Texas, Swisher County Records, 1879-2012
Added indexed records to an existing collection
Peru, La Libertad, Civil Registration, 1903-1998
Added indexed records to an existing collection
Germany, Baden, Archdiocese of Freiburg im Breisgau, Catholic Church Records, 1678-1930
Added indexed records to an existing collection
Costa Rica, Civil Registration, 1823-1975
Added indexed records to an existing collection
Oklahoma, School Records, 1895-1936
New indexed records collection
Poland, Lublin Roman Catholic Church Books, 1784-1964
Added indexed records to an existing collection

Tuesday, May 8, 2018

Week 16 - Storms - 52 Ancestors in 52 Weeks

Week 16 of #52ancestors focuses on storms, and I can recall a few very memorable ones.

I lived the first few years of my life on a sheep station on the Darling River, roughly half way between Mildura and Broken Hill, and during my time there I witnessed some spectacular dust storms.  Dry, usually hot, with strong winds picking up the dry red earth, dust storms turned the sky a strange orange-brown color and sent us all inside to shelter.  Fine grains of red dust got everywhere, no matter how tightly we sealed up the house.  Carpets and furniture changed color as they were covered with a layer of grit, beds would have to be cleared of the dust before we went to sleep at night.  Sometimes even the food tasted gritty, and I pitied the poor animals outside.  For a short time afterwards we would even have red sheep!

I hadn't started school when my family moved to Moama, on the Murray River directly north of Melbourne.  We still saw the occasional dust storm there, but they were nowhere near as frequent or as spectacular.  Thunderstorms were more frequent, however, and had their own inpression.  My mother hated thunder and lightning, but my father would stand out under our carport (safely under cover) to watch them, and taught my sister and I to count the seconds between lightning and thunder to calculate how far away the storm was.

Thunderstorms at night were a different matter.  Dad was profoundly deaf, and once he took out his hearing aids he heard nothing.  A storm could rage all night and he would happily sleep through it.  Our house was located in the same street as the local fire station, on the opposite side of the road and two houses down, (Dad could sleep through the fire siren too) and during one memorable storm it was struck by lightning.  The bolt hit the tall antenna of the fire station and blasted down into the ground and the phone lines that ran at the front.  It happened at about 2am one stormy night, and I have never heard a louder sound.  Mum and I thought our house had been hit, and we were up and out, looking for damage and with our ears still ringing, before we were properly awake.  Dad sat up and said "Did I hear something?" - the sound was so loud it woke him up!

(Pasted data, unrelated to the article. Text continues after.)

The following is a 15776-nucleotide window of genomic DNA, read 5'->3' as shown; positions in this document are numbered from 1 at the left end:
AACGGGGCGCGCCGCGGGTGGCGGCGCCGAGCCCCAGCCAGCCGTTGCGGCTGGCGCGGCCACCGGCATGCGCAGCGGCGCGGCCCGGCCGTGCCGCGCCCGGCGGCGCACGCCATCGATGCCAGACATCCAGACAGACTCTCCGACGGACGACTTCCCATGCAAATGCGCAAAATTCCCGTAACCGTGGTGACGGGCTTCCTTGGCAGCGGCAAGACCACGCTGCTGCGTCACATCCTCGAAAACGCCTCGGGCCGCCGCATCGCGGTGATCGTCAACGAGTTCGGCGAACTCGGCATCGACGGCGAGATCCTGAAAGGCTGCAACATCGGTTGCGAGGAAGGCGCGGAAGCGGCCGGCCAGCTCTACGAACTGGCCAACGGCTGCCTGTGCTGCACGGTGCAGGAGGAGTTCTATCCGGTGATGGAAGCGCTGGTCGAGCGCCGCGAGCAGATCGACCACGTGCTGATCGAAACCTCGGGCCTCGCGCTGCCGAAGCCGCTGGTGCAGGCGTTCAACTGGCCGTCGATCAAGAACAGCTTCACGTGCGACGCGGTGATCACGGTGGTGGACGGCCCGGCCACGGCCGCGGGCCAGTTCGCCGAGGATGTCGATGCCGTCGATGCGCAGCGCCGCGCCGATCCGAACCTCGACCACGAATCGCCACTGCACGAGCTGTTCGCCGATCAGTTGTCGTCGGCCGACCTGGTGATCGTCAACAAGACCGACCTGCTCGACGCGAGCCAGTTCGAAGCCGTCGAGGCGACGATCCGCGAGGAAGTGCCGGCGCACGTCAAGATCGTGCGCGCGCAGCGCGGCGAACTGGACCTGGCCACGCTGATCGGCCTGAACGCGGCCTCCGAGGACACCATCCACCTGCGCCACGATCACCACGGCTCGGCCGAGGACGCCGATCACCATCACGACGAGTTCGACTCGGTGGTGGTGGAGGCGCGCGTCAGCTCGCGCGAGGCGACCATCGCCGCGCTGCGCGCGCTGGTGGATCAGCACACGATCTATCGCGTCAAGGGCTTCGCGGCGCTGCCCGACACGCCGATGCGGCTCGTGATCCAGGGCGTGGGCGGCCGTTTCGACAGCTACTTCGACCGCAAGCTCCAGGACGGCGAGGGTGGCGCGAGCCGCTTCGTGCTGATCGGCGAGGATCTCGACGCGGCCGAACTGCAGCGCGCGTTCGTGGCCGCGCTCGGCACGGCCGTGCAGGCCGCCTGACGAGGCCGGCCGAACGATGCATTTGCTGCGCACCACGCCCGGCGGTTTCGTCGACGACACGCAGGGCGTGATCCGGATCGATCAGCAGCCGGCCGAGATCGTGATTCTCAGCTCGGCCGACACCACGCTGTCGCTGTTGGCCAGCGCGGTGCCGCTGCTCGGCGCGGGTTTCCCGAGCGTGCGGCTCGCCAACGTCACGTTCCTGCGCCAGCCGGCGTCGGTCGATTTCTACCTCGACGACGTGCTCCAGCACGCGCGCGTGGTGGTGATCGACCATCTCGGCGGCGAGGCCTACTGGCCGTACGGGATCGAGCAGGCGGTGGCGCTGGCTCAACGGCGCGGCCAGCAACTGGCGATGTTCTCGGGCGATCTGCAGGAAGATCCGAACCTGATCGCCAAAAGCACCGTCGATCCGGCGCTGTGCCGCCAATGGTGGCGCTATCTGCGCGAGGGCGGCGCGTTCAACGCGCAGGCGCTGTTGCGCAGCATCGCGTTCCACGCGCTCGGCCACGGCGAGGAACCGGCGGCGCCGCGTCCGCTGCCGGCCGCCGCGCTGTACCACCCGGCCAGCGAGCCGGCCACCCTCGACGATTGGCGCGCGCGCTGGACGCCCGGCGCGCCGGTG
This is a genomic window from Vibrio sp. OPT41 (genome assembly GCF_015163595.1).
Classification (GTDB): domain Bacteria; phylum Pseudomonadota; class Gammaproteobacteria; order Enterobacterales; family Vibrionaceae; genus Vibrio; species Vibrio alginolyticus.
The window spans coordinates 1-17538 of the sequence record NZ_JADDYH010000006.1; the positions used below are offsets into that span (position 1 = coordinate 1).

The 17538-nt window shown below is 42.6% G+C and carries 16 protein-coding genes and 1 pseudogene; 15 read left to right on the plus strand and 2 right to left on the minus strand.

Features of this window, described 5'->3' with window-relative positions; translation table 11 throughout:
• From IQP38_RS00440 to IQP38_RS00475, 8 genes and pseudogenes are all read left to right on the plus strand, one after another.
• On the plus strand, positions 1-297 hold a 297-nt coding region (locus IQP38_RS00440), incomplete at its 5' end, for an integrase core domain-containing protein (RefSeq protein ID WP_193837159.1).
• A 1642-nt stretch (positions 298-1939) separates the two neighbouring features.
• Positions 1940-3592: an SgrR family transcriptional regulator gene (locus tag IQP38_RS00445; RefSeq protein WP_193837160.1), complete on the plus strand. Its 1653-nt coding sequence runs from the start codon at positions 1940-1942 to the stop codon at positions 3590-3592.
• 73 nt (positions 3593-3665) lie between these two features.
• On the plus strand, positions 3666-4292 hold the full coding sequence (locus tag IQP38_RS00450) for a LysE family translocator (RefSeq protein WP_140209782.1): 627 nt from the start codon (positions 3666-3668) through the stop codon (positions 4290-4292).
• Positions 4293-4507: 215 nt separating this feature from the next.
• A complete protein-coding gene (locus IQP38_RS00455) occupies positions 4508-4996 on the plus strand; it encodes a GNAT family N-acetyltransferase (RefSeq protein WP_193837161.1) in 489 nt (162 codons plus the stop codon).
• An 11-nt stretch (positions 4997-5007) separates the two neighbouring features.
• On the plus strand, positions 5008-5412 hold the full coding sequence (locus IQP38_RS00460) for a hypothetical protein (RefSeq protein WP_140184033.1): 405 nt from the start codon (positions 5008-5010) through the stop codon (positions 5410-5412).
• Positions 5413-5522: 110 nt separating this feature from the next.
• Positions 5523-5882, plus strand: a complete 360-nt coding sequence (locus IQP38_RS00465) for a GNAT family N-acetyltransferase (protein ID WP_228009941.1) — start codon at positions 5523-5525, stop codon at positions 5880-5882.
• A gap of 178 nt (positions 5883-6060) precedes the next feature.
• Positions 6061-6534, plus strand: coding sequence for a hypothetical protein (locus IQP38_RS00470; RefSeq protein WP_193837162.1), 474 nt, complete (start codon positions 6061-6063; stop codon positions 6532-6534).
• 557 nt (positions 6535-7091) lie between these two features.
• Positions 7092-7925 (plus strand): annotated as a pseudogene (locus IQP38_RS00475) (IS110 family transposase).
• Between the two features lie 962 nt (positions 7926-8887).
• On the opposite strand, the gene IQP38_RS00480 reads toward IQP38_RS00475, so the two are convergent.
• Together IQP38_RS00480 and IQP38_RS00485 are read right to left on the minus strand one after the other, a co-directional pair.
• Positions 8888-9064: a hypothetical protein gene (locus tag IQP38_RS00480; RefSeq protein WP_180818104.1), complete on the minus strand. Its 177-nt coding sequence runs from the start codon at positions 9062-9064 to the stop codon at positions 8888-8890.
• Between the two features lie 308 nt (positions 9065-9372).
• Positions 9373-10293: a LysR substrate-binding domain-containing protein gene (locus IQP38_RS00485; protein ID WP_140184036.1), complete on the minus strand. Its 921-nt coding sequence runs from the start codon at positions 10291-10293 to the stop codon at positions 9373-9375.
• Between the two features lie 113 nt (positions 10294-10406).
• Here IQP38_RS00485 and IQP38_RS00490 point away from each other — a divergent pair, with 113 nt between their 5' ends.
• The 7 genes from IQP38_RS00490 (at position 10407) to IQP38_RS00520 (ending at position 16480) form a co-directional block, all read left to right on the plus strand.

In the morning we all had a sharp lesson in why you should never use a landline telephone during a thunderstorm - because the lightning had grounded in the phone lines several phones in nearly houses had been blasted across the room.  The phone in the fire station itself was found (badly damaged and melted) in another room - it had actually gone through an internal wall.  The station itself was damaged as well, especially the siren, which for years after would stick on the highest note instead of oscillating up and down.

Friday, May 4, 2018

DNA and Crime Fighting - A New Ethical Dilemma

It has been in the news recently that Californian police used DNA samples from genealogy website GEDmatch to help identify the Golden State Killer, the criminal believed to be behind at least 12 murders, 46 rapes and hundreds of break-ins in California in the 1970s and 1980s.  A distant relative of the suspect had used the genealogy site to learn more about his family history, little knowing it would later be used in a murder investigation.
The fact that DNA in a genealogy database has been used in such a manner has raised many questions about privacy and the ethical use of  such information, and has sent many DNA-testing genealogy companies scrambling to reassure users about their privacy policies.  While many people might be happy for their DNA to be used to catch and convict a killer, there are still questions about informed consent and legal use.  Will people want to upload their DNA to genealogy websites if it could one day incriminate their children—or their children’s children’s children?